Hematuria and lower urinary tract symptoms were definitely caused by BK virus-related HC, which undoubtedly dominated the clinical picture. Etiology of HC among HSCT recipients varies depending on the timing of onset. Early-onset HC (<72 h) is generally attributed to the chemotherapeutic drugs used in conditioning (cyclophosphamide, busulfan, fludarabine, etc.). Contrarily, viral infections (like BK virus, cytomegalovirus, and adenovirus) are most commonly implicated for the late-onset HC (>72 h). Other predisposing factors for late-onset HC include older age, presence of GVHD, steroid use, thrombocytopenia, and coagulopathy.[7] Moreover, the incidence of HC is higher after MUD transplant (40%) vis-à-vis matched related donor transplant (16%).[8] The co-existing urinary tract infection due to gram negative bacteria probably caused accentuation of local symptoms. The renal involvement in this case is suggested by dysmorphic RBCs in urine, proteinuria, renal enlargement (on ultrasound), and raised serum creatinine. Renal dysfunction in this setting is often attributed to infections and nephrotoxic drugs; however, glomerular proliferative lesions with proteinuria have been uncommonly described as manifestations of renal GVHD.[9]

Autopsy revealed hemorrhagic infarcts in lungs as well as kidneys with histopathological features of angio-invasive mucormycosis. The recipients of solid organ and hematopoietic stem cell transplantation are at increased risk of this life-threatening opportunistic fungal disease. Invasive mucormycosis is caused by the pathogenic Mucorales, most frequent being Rhizopus, Mucor, Lichtheimia, Rhizomucor, and Cunninghamella species.[10] It can present in the form of non-specific clinical features and lack reliable biomarkers for identification.[11] In one of the prospective studies, invasive mucormycosis accounted for 8% of all the cases of invasive fungal infections among HSCT recipients and the median time to mucormycosis in these patients was 123 days.[12] The incidence of mucormycosis in the studies reported from the developed countries varies from 0.1% to 2%.[13],[14] The occurrence of grade 4 acute GVHD, prolonged treatment with high dose corticosteroids, concomitant cytomegalovirus, and iron excess (on autopsy) are the likely factors that predisposed the index patient to develop invasive mucormycosis early in the post-transplant period. As per literature, among HSCT recipients, those with GVHD are specifically known to exhibit highest risk for invasive mucormycosis.[3],[10] In one of the case series, mucormycosis in HSCT recipients was preceded by other invasive fungal infection in 35% cases.[14] This patient had also developed fungal pneumonia with elevated serum galactomannan (suggesting invasive aspergillosis) early in the post-transplant course (on day +7) which completely resolved with antifungal therapy (liposomal amphotericin B and caspofungin). An important learning point here is that posaconazole does not provide universal protection against Mucorales; despite receiving posaconazole this patient developed invasive mucormycosis. It should be kept in mind that poor absorption, drug interactions, and variable compliance are known to affect posaconazole pharmacokinetics and can potentially lead to breakthrough mucormycosis.[11] Unfortunately, the trough posaconazole concentrations were not available in index case.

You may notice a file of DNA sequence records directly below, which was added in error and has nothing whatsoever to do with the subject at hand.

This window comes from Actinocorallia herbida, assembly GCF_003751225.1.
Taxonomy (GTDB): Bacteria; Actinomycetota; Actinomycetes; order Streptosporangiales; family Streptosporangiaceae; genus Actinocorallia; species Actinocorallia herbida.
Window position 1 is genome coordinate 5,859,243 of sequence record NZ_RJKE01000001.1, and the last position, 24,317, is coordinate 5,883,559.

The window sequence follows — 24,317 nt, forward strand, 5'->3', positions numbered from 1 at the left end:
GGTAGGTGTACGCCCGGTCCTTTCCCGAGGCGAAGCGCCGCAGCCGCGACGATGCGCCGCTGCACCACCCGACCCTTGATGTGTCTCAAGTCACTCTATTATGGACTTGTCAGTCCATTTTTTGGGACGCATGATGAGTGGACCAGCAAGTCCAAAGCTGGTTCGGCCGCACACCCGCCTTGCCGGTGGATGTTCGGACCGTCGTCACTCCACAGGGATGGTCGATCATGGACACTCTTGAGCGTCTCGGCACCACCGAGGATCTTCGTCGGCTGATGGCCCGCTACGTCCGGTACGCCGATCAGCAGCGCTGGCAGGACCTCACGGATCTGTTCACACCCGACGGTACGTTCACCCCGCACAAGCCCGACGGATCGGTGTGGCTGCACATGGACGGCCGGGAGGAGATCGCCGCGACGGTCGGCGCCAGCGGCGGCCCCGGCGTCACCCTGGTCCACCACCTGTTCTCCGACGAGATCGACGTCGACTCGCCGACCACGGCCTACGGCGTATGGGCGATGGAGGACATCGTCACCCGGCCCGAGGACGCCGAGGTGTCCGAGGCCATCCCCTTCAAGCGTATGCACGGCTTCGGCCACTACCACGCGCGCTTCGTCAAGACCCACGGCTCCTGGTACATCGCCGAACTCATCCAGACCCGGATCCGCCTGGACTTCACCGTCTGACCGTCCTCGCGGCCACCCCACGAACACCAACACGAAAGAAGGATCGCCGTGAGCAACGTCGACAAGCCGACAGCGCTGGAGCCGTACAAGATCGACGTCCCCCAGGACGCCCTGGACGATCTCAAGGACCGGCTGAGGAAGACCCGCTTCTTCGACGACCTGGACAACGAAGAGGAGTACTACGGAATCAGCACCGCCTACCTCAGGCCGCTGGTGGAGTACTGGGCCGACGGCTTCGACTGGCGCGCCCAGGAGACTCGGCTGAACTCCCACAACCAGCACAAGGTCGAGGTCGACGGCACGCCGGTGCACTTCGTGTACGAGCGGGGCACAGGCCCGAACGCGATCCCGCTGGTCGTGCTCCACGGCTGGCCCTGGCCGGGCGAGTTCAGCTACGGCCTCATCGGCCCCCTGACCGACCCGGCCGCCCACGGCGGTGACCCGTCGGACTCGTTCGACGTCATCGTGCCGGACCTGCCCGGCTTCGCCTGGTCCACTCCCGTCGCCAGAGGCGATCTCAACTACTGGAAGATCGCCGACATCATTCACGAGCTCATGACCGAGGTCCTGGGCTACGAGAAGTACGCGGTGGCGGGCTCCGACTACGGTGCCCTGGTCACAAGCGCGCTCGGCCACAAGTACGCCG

Early-onset pulmonary complications in such patients can be due to opportunistic infections or non-infectious etiologies. Considering the setting of prolonged neutropenia, immunosuppressive treatment for acute GVHD, and consolidation on chest imaging, it was not surprising to find opportunistic pathogens (bacterial, fungal, and CMV) dominating the lung pathology in this case. However, non-infectious complications like diffuse alveolar hemorrhage, idiopathic pulmonary syndrome, and chemotherapy-associated pneumonitis are other complications that can occur in such patients.

The progressive decline in hemoglobin, TLC, and platelets can be explained by sepsis, CMV infection, or hemophagocytosis. Pre-terminally, he developed generalized tonic–clonic seizures followed by altered sensorium. Neurological complications in allogeneic HSCT recipients most commonly result from cerebrovascular bleeding and opportunistic infections (fungal, toxoplasmosis, CMV).[15] Given the unremarkable CT head, the possibility of intracranial bleed and opportunistic CNS infections seems less likely. However, the possibility of CNS microbleeds cannot be ruled out. Other potential causes include regimen-related toxicity (fludarabine), hypoxic-ischemic encephalopathy, hepatic encephalopathy, and septic encephalopathy.

Early diagnosis and treatment of GVHD along with supportive care has improved the outcome in patients with acute GVHD.[16] The role of a pathologist in the management of transplant candidates is important, especially in the post-transplant settings for the detection of various complications. Histopathological features of acute GVHD in various organs are challenging to identify.[17],[18],[19] However, a thorough knowledge of the pathological spectrum and proper interpretation of findings with clinical correlation are necessary for accurate diagnosis and improved management of these patients.

Compliance with ethical standards

All procedures performed in studies involving human participants were in accordance with the ethical standards of the institutional and/or national research committee and with the 1964 Helsinki Declaration and its later amendments or comparable ethical standards. A detailed informed consent from the parents was taken for publication purposes.

Declaration of patient consent

The authors certify that they have obtained all appropriate patient consent forms. In the form the patient(s) has/have given his/her/their consent for his/her/their images and other clinical information to be reported in the journal. The patients understand that their names and initials will not be published and due efforts will be made to conceal their identity, but anonymity cannot be guaranteed.

Financial support and sponsorship

Nil.

Conflicts of interest